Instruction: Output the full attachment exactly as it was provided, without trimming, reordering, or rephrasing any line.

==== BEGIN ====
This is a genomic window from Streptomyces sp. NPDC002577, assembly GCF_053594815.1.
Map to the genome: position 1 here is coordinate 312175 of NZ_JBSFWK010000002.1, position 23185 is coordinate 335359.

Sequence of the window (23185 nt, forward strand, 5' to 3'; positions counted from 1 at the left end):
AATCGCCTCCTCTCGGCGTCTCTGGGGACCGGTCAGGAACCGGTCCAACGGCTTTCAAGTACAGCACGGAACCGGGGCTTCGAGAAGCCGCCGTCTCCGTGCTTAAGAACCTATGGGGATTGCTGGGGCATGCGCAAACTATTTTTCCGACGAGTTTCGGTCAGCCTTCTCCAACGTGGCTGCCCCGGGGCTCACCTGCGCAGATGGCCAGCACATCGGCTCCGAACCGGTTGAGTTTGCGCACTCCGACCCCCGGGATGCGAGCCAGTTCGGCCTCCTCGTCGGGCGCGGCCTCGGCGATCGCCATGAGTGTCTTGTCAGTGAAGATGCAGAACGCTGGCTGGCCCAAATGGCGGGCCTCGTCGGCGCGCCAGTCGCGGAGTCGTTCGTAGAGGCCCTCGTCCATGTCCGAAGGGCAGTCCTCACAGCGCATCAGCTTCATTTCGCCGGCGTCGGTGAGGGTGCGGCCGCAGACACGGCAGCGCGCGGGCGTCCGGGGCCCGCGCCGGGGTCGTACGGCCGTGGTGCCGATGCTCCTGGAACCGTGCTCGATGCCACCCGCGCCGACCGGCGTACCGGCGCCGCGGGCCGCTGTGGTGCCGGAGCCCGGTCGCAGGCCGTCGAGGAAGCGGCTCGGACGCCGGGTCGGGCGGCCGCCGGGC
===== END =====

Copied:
This is a genomic window from Streptomyces sp. NPDC002577, assembly GCF_053594815.1.
Map to the genome: position 1 here is coordinate 312175 of NZ_JBSFWK010000002.1, position 23185 is coordinate 335359.

Sequence of the window (23185 nt, forward strand, 5' to 3'; positions counted from 1 at the left end):
AATCGCCTCCTCTCGGCGTCTCTGGGGACCGGTCAGGAACCGGTCCAACGGCTTTCAAGTACAGCACGGAACCGGGGCTTCGAGAAGCCGCCGTCTCCGTGCTTAAGAACCTATGGGGATTGCTGGGGCATGCGCAAACTATTTTTCCGACGAGTTTCGGTCAGCCTTCTCCAACGTGGCTGCCCCGGGGCTCACCTGCGCAGATGGCCAGCACATCGGCTCCGAACCGGTTGAGTTTGCGCACTCCGACCCCCGGGATGCGAGCCAGTTCGGCCTCCTCGTCGGGCGCGGCCTCGGCGATCGCCATGAGTGTCTTGTCAGTGAAGATGCAGAACGCTGGCTGGCCCAAATGGCGGGCCTCGTCGGCGCGCCAGTCGCGGAGTCGTTCGTAGAGGCCCTCGTCCATGTCCGAAGGGCAGTCCTCACAGCGCATCAGCTTCATTTCGCCGGCGTCGGTGAGGGTGCGGCCGCAGACACGGCAGCGCGCGGGCGTCCGGGGCCCGCGCCGGGGTCGTACGGCCGTGGTGCCGATGCTCCTGGAACCGTGCTCGATGCCACCCGCGCCGACCGGCGTACCGGCGCCGCGGGCCGCTGTGGTGCCGGAGCCCGGTCGCAGGCCGTCGAGGAAGCGGCTCGGACGCCGGGTCGGGCGGCCGCCGGGC